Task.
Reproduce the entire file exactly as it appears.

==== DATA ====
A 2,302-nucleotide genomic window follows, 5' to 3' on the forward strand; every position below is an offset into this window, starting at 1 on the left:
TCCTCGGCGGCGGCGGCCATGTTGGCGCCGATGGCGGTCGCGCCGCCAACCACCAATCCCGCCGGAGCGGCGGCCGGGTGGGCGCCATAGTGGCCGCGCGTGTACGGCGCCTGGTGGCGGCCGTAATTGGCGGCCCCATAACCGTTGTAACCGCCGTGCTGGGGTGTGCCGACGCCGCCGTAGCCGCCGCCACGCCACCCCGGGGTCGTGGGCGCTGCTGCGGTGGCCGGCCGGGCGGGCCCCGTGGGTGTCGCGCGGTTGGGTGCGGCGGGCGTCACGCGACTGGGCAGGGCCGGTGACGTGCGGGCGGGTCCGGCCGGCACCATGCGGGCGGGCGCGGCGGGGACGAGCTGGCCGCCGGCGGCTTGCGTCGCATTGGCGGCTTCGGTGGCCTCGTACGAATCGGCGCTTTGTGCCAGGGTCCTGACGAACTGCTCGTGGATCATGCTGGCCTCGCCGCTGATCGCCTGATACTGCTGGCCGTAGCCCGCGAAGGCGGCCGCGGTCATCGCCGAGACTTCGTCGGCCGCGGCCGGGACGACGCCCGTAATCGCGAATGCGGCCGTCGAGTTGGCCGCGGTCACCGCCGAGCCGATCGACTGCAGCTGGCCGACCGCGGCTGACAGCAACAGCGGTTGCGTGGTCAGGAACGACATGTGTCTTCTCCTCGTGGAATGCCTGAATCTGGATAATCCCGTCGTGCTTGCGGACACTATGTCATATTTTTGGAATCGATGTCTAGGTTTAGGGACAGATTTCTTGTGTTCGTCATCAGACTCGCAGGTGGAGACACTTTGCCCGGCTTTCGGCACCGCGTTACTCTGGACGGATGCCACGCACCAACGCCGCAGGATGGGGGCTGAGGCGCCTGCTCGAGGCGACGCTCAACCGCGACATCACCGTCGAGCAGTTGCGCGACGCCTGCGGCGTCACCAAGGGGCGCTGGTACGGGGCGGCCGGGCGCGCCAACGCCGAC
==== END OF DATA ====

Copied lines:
A 2,302-nucleotide genomic window follows, 5' to 3' on the forward strand; every position below is an offset into this window, starting at 1 on the left:
TCCTCGGCGGCGGCGGCCATGTTGGCGCCGATGGCGGTCGCGCCGCCAACCACCAATCCCGCCGGAGCGGCGGCCGGGTGGGCGCCATAGTGGCCGCGCGTGTACGGCGCCTGGTGGCGGCCGTAATTGGCGGCCCCATAACCGTTGTAACCGCCGTGCTGGGGTGTGCCGACGCCGCCGTAGCCGCCGCCACGCCACCCCGGGGTCGTGGGCGCTGCTGCGGTGGCCGGCCGGGCGGGCCCCGTGGGTGTCGCGCGGTTGGGTGCGGCGGGCGTCACGCGACTGGGCAGGGCCGGTGACGTGCGGGCGGGTCCGGCCGGCACCATGCGGGCGGGCGCGGCGGGGACGAGCTGGCCGCCGGCGGCTTGCGTCGCATTGGCGGCTTCGGTGGCCTCGTACGAATCGGCGCTTTGTGCCAGGGTCCTGACGAACTGCTCGTGGATCATGCTGGCCTCGCCGCTGATCGCCTGATACTGCTGGCCGTAGCCCGCGAAGGCGGCCGCGGTCATCGCCGAGACTTCGTCGGCCGCGGCCGGGACGACGCCCGTAATCGCGAATGCGGCCGTCGAGTTGGCCGCGGTCACCGCCGAGCCGATCGACTGCAGCTGGCCGACCGCGGCTGACAGCAACAGCGGTTGCGTGGTCAGGAACGACATGTGTCTTCTCCTCGTGGAATGCCTGAATCTGGATAATCCCGTCGTGCTTGCGGACACTATGTCATATTTTTGGAATCGATGTCTAGGTTTAGGGACAGATTTCTTGTGTTCGTCATCAGACTCGCAGGTGGAGACACTTTGCCCGGCTTTCGGCACCGCGTTACTCTGGACGGATGCCACGCACCAACGCCGCAGGATGGGGGCTGAGGCGCCTGCTCGAGGCGACGCTCAACCGCGACATCACCGTCGAGCAGTTGCGCGACGCCTGCGGCGTCACCAAGGGGCGCTGGTACGGGGCGGCCGGGCGCGCCAACGCCGAC